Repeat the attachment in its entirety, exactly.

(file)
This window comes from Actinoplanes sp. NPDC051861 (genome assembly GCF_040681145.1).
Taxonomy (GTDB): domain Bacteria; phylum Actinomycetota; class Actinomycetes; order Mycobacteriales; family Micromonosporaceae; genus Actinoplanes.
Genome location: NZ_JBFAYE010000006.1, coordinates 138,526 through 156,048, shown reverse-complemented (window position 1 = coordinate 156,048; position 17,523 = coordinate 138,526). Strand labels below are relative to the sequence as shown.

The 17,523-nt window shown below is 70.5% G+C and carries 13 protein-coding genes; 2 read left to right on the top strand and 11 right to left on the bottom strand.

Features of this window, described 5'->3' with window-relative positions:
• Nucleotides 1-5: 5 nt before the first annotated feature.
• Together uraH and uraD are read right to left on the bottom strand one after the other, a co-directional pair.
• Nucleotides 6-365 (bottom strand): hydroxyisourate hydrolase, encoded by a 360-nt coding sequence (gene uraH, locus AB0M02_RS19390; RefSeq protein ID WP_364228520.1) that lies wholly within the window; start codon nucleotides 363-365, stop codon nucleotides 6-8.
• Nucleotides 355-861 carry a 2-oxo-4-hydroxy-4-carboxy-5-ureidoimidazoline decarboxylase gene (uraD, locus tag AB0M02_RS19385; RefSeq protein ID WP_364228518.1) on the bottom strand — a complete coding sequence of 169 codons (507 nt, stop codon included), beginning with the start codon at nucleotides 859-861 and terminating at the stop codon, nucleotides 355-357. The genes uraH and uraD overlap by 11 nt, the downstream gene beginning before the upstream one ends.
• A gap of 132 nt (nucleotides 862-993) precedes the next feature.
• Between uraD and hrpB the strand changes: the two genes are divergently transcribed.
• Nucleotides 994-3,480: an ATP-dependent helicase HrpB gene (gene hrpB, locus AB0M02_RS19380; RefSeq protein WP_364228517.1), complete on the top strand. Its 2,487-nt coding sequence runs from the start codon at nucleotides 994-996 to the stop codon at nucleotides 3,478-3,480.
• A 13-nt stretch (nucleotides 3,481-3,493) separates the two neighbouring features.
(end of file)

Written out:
This window comes from Actinoplanes sp. NPDC051861 (genome assembly GCF_040681145.1).
Taxonomy (GTDB): domain Bacteria; phylum Actinomycetota; class Actinomycetes; order Mycobacteriales; family Micromonosporaceae; genus Actinoplanes.
Genome location: NZ_JBFAYE010000006.1, coordinates 138,526 through 156,048, shown reverse-complemented (window position 1 = coordinate 156,048; position 17,523 = coordinate 138,526). Strand labels below are relative to the sequence as shown.

The 17,523-nt window shown below is 70.5% G+C and carries 13 protein-coding genes; 2 read left to right on the top strand and 11 right to left on the bottom strand.

Features of this window, described 5'->3' with window-relative positions:
• Nucleotides 1-5: 5 nt before the first annotated feature.
• Together uraH and uraD are read right to left on the bottom strand one after the other, a co-directional pair.
• Nucleotides 6-365 (bottom strand): hydroxyisourate hydrolase, encoded by a 360-nt coding sequence (gene uraH, locus AB0M02_RS19390; RefSeq protein ID WP_364228520.1) that lies wholly within the window; start codon nucleotides 363-365, stop codon nucleotides 6-8.
• Nucleotides 355-861 carry a 2-oxo-4-hydroxy-4-carboxy-5-ureidoimidazoline decarboxylase gene (uraD, locus tag AB0M02_RS19385; RefSeq protein ID WP_364228518.1) on the bottom strand — a complete coding sequence of 169 codons (507 nt, stop codon included), beginning with the start codon at nucleotides 859-861 and terminating at the stop codon, nucleotides 355-357. The genes uraH and uraD overlap by 11 nt, the downstream gene beginning before the upstream one ends.
• A gap of 132 nt (nucleotides 862-993) precedes the next feature.
• Between uraD and hrpB the strand changes: the two genes are divergently transcribed.
• Nucleotides 994-3,480: an ATP-dependent helicase HrpB gene (gene hrpB, locus AB0M02_RS19380; RefSeq protein WP_364228517.1), complete on the top strand. Its 2,487-nt coding sequence runs from the start codon at nucleotides 994-996 to the stop codon at nucleotides 3,478-3,480.
• A 13-nt stretch (nucleotides 3,481-3,493) separates the two neighbouring features.